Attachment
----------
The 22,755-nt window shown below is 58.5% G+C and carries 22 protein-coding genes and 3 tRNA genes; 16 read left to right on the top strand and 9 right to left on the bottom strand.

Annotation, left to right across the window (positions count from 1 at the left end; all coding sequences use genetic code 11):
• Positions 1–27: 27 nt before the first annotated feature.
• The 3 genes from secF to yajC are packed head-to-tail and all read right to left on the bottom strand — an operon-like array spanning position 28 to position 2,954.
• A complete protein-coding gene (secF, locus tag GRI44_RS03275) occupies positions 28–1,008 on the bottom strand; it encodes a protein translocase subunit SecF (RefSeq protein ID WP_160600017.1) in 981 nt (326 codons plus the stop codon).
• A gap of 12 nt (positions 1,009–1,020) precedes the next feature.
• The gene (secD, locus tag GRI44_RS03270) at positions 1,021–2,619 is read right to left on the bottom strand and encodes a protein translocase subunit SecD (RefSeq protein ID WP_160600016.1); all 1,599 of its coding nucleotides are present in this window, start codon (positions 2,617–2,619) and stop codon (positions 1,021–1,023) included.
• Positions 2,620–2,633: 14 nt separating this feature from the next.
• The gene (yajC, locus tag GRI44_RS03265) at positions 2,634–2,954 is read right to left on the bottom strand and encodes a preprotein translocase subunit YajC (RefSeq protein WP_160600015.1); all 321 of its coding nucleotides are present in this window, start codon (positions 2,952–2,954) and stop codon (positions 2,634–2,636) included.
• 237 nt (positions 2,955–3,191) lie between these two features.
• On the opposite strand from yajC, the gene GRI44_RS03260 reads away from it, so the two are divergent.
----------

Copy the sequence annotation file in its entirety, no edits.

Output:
The 22,755-nt window shown below is 58.5% G+C and carries 22 protein-coding genes and 3 tRNA genes; 16 read left to right on the top strand and 9 right to left on the bottom strand.

Annotation, left to right across the window (positions count from 1 at the left end; all coding sequences use genetic code 11):
• Positions 1–27: 27 nt before the first annotated feature.
• The 3 genes from secF to yajC are packed head-to-tail and all read right to left on the bottom strand — an operon-like array spanning position 28 to position 2,954.
• A complete protein-coding gene (secF, locus tag GRI44_RS03275) occupies positions 28–1,008 on the bottom strand; it encodes a protein translocase subunit SecF (RefSeq protein ID WP_160600017.1) in 981 nt (326 codons plus the stop codon).
• A gap of 12 nt (positions 1,009–1,020) precedes the next feature.
• The gene (secD, locus tag GRI44_RS03270) at positions 1,021–2,619 is read right to left on the bottom strand and encodes a protein translocase subunit SecD (RefSeq protein ID WP_160600016.1); all 1,599 of its coding nucleotides are present in this window, start codon (positions 2,617–2,619) and stop codon (positions 1,021–1,023) included.
• Positions 2,620–2,633: 14 nt separating this feature from the next.
• The gene (yajC, locus tag GRI44_RS03265) at positions 2,634–2,954 is read right to left on the bottom strand and encodes a preprotein translocase subunit YajC (RefSeq protein WP_160600015.1); all 321 of its coding nucleotides are present in this window, start codon (positions 2,952–2,954) and stop codon (positions 2,634–2,636) included.
• 237 nt (positions 2,955–3,191) lie between these two features.
• On the opposite strand from yajC, the gene GRI44_RS03260 reads away from it, so the two are divergent.